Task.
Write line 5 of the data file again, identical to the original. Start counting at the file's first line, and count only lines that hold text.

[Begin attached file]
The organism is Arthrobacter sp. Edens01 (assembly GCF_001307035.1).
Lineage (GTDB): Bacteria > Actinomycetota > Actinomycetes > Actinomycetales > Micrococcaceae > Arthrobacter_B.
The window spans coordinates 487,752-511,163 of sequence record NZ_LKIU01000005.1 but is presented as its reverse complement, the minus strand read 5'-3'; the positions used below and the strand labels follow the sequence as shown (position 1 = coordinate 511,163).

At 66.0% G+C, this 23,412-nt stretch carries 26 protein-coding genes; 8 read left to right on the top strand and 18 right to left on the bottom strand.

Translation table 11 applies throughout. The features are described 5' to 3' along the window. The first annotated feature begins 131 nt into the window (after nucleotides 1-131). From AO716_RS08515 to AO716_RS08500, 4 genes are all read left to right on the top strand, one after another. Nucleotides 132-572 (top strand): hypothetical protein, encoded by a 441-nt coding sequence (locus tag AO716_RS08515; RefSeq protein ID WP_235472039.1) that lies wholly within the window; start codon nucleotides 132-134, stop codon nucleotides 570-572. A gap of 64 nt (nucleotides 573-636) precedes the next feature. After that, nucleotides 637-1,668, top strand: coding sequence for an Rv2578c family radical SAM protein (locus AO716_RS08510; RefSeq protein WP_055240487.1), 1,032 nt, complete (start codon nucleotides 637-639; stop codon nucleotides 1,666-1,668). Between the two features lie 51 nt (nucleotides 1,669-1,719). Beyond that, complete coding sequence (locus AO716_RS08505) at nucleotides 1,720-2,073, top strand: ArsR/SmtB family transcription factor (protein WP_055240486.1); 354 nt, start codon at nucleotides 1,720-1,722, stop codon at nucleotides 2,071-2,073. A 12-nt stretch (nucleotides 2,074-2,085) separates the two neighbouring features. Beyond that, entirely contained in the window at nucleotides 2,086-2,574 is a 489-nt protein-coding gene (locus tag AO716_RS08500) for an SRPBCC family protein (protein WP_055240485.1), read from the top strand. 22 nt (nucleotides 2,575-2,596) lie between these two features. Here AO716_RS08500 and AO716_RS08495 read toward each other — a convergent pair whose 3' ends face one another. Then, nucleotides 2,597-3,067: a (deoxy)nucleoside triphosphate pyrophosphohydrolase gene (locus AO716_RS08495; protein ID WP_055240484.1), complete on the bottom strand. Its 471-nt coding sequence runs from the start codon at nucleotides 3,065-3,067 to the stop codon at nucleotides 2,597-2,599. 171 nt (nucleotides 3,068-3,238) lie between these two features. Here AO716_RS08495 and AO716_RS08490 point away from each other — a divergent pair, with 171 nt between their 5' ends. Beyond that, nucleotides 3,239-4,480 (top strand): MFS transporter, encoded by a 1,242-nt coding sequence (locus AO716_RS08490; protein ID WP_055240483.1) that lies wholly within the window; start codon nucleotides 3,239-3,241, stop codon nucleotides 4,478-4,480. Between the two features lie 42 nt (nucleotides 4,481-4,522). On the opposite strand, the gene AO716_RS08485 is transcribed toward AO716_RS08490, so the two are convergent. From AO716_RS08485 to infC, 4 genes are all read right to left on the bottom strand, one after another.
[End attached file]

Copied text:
Translation table 11 applies throughout. The features are described 5' to 3' along the window. The first annotated feature begins 131 nt into the window (after nucleotides 1-131). From AO716_RS08515 to AO716_RS08500, 4 genes are all read left to right on the top strand, one after another. Nucleotides 132-572 (top strand): hypothetical protein, encoded by a 441-nt coding sequence (locus tag AO716_RS08515; RefSeq protein ID WP_235472039.1) that lies wholly within the window; start codon nucleotides 132-134, stop codon nucleotides 570-572. A gap of 64 nt (nucleotides 573-636) precedes the next feature. After that, nucleotides 637-1,668, top strand: coding sequence for an Rv2578c family radical SAM protein (locus AO716_RS08510; RefSeq protein WP_055240487.1), 1,032 nt, complete (start codon nucleotides 637-639; stop codon nucleotides 1,666-1,668). Between the two features lie 51 nt (nucleotides 1,669-1,719). Beyond that, complete coding sequence (locus AO716_RS08505) at nucleotides 1,720-2,073, top strand: ArsR/SmtB family transcription factor (protein WP_055240486.1); 354 nt, start codon at nucleotides 1,720-1,722, stop codon at nucleotides 2,071-2,073. A 12-nt stretch (nucleotides 2,074-2,085) separates the two neighbouring features. Beyond that, entirely contained in the window at nucleotides 2,086-2,574 is a 489-nt protein-coding gene (locus tag AO716_RS08500) for an SRPBCC family protein (protein WP_055240485.1), read from the top strand. 22 nt (nucleotides 2,575-2,596) lie between these two features. Here AO716_RS08500 and AO716_RS08495 read toward each other — a convergent pair whose 3' ends face one another. Then, nucleotides 2,597-3,067: a (deoxy)nucleoside triphosphate pyrophosphohydrolase gene (locus AO716_RS08495; protein ID WP_055240484.1), complete on the bottom strand. Its 471-nt coding sequence runs from the start codon at nucleotides 3,065-3,067 to the stop codon at nucleotides 2,597-2,599. 171 nt (nucleotides 3,068-3,238) lie between these two features. Here AO716_RS08495 and AO716_RS08490 point away from each other — a divergent pair, with 171 nt between their 5' ends. Beyond that, nucleotides 3,239-4,480 (top strand): MFS transporter, encoded by a 1,242-nt coding sequence (locus AO716_RS08490; protein ID WP_055240483.1) that lies wholly within the window; start codon nucleotides 3,239-3,241, stop codon nucleotides 4,478-4,480. Between the two features lie 42 nt (nucleotides 4,481-4,522). On the opposite strand, the gene AO716_RS08485 is transcribed toward AO716_RS08490, so the two are convergent. From AO716_RS08485 to infC, 4 genes are all read right to left on the bottom strand, one after another.